The UN’s Place in the Era of Globalization: A Four-Dimensional Perspective

  • Joseph A. Camilleri


Fifty years after its establishment the UN is highly visible to say the least; through its various agencies and activities it is virtually omnipresent; through its resolutions, interventions and international gatherings it dominates the pages of our newspapers. The UN has, in effect, become the world’s most discussed institution, even if it is as much for its failures as for its successes. The extraordinary growth of its security role, to which several of the preceding chapters have already referred, is perhaps the clearest indicator yet of the UN’s expanding functions and global presence.1 Between 1988 and 1994 the number of military personnel involved in peace had risen from 9570 to 73,393 and the number of contributing countries from 26 to 76. In the course of 1994, the UN undertook electoral activities in 21 countries, whereas no such activities were recorded in 1987.2 These statistics point not merely to a higher level of activity, but to actions that are both more complex and functionally and geographically more diverse.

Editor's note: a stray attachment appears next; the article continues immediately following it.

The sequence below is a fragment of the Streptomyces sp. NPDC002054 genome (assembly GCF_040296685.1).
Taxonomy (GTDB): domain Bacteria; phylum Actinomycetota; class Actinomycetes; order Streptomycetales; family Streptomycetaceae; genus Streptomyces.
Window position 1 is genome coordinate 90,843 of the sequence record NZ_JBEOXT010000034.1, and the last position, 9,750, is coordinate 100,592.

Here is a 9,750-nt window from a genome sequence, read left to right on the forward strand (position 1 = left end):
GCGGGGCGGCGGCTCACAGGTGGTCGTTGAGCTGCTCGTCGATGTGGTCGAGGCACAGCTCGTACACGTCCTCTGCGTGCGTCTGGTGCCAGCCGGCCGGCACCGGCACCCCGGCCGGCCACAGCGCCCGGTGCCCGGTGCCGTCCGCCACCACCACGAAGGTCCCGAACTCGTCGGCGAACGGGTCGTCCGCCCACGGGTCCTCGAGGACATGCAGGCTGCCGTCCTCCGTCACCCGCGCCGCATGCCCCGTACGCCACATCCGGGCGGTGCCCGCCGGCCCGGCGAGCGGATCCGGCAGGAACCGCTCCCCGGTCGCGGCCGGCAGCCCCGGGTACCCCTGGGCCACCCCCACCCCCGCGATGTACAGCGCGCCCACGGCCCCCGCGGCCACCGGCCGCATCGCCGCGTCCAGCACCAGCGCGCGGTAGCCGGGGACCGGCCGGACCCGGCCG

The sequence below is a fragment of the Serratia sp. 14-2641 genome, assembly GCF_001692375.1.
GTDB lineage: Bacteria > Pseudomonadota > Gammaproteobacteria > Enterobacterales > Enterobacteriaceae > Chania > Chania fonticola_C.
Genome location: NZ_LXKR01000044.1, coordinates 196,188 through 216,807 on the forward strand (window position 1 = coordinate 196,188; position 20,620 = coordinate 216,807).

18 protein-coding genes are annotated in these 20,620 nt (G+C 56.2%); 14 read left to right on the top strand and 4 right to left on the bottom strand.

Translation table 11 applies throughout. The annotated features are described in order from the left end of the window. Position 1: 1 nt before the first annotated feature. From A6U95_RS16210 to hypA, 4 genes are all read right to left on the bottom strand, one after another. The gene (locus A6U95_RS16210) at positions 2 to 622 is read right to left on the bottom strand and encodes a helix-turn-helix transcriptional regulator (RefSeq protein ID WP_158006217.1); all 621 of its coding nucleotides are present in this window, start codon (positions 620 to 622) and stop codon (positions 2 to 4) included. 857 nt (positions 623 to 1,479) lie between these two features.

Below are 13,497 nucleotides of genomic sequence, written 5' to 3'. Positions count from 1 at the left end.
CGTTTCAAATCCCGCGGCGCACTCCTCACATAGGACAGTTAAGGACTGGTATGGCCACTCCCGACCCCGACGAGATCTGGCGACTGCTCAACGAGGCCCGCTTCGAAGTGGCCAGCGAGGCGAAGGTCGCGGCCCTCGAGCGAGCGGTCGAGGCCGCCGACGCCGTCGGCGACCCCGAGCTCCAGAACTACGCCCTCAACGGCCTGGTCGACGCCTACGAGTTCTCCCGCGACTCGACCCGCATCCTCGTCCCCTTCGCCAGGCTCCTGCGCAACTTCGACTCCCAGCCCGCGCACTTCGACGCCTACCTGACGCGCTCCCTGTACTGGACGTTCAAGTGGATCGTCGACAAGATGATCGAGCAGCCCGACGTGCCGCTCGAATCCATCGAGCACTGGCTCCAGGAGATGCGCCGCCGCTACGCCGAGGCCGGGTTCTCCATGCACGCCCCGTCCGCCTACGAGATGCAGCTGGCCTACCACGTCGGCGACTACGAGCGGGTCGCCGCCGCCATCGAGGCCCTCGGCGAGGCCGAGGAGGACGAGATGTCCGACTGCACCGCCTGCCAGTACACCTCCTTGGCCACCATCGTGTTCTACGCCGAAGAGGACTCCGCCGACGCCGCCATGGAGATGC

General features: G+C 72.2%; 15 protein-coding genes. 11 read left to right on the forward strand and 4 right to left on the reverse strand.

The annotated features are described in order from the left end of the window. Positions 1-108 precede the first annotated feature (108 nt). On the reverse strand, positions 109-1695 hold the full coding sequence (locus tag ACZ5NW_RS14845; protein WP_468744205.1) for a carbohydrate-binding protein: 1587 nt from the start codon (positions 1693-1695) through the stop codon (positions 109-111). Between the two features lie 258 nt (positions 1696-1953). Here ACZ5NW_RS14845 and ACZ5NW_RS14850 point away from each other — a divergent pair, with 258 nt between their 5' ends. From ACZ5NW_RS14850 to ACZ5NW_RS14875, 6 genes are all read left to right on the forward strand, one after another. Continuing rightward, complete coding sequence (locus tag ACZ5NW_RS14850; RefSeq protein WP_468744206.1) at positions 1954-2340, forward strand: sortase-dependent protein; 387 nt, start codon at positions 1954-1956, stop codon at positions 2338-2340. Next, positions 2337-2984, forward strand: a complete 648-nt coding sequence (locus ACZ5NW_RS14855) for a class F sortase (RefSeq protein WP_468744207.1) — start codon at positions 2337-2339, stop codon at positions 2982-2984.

Security Council Global Governance Sovereign State International Tribunal Political Space 
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© Palgrave Macmillan, a division of Macmillan Publishers Limited 1998

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  • Joseph A. Camilleri

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